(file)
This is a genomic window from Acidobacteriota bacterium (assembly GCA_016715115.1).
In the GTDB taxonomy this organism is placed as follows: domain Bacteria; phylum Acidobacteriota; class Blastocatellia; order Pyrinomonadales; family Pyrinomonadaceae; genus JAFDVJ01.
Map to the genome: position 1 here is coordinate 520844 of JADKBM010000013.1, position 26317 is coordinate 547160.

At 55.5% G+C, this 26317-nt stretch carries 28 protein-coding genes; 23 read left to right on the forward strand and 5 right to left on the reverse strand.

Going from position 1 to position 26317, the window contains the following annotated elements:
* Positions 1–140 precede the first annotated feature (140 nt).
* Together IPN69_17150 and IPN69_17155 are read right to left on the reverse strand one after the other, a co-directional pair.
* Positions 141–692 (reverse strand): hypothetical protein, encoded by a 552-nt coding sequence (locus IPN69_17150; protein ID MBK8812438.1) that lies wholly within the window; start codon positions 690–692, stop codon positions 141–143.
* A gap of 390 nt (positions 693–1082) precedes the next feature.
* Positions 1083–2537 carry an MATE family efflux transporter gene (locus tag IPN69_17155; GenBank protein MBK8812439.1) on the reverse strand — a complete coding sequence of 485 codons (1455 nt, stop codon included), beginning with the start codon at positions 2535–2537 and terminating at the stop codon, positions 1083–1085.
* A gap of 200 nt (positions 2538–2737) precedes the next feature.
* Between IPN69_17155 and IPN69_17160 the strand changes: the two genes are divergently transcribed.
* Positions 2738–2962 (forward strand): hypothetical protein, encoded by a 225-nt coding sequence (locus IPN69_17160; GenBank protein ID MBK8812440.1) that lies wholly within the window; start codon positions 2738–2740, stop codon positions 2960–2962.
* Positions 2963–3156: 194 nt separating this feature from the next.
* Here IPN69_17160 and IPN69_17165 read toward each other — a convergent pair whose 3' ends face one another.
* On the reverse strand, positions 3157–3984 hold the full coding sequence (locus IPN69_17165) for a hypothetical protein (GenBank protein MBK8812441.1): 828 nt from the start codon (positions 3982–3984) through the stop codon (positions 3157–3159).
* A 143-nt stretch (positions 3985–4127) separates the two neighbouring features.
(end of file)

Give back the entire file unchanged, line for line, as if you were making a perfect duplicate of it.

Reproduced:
This is a genomic window from Acidobacteriota bacterium (assembly GCA_016715115.1).
In the GTDB taxonomy this organism is placed as follows: domain Bacteria; phylum Acidobacteriota; class Blastocatellia; order Pyrinomonadales; family Pyrinomonadaceae; genus JAFDVJ01.
Map to the genome: position 1 here is coordinate 520844 of JADKBM010000013.1, position 26317 is coordinate 547160.

At 55.5% G+C, this 26317-nt stretch carries 28 protein-coding genes; 23 read left to right on the forward strand and 5 right to left on the reverse strand.

Going from position 1 to position 26317, the window contains the following annotated elements:
* Positions 1–140 precede the first annotated feature (140 nt).
* Together IPN69_17150 and IPN69_17155 are read right to left on the reverse strand one after the other, a co-directional pair.
* Positions 141–692 (reverse strand): hypothetical protein, encoded by a 552-nt coding sequence (locus IPN69_17150; protein ID MBK8812438.1) that lies wholly within the window; start codon positions 690–692, stop codon positions 141–143.
* A gap of 390 nt (positions 693–1082) precedes the next feature.
* Positions 1083–2537 carry an MATE family efflux transporter gene (locus tag IPN69_17155; GenBank protein MBK8812439.1) on the reverse strand — a complete coding sequence of 485 codons (1455 nt, stop codon included), beginning with the start codon at positions 2535–2537 and terminating at the stop codon, positions 1083–1085.
* A gap of 200 nt (positions 2538–2737) precedes the next feature.
* Between IPN69_17155 and IPN69_17160 the strand changes: the two genes are divergently transcribed.
* Positions 2738–2962 (forward strand): hypothetical protein, encoded by a 225-nt coding sequence (locus IPN69_17160; GenBank protein ID MBK8812440.1) that lies wholly within the window; start codon positions 2738–2740, stop codon positions 2960–2962.
* Positions 2963–3156: 194 nt separating this feature from the next.
* Here IPN69_17160 and IPN69_17165 read toward each other — a convergent pair whose 3' ends face one another.
* On the reverse strand, positions 3157–3984 hold the full coding sequence (locus IPN69_17165) for a hypothetical protein (GenBank protein MBK8812441.1): 828 nt from the start codon (positions 3982–3984) through the stop codon (positions 3157–3159).
* A 143-nt stretch (positions 3985–4127) separates the two neighbouring features.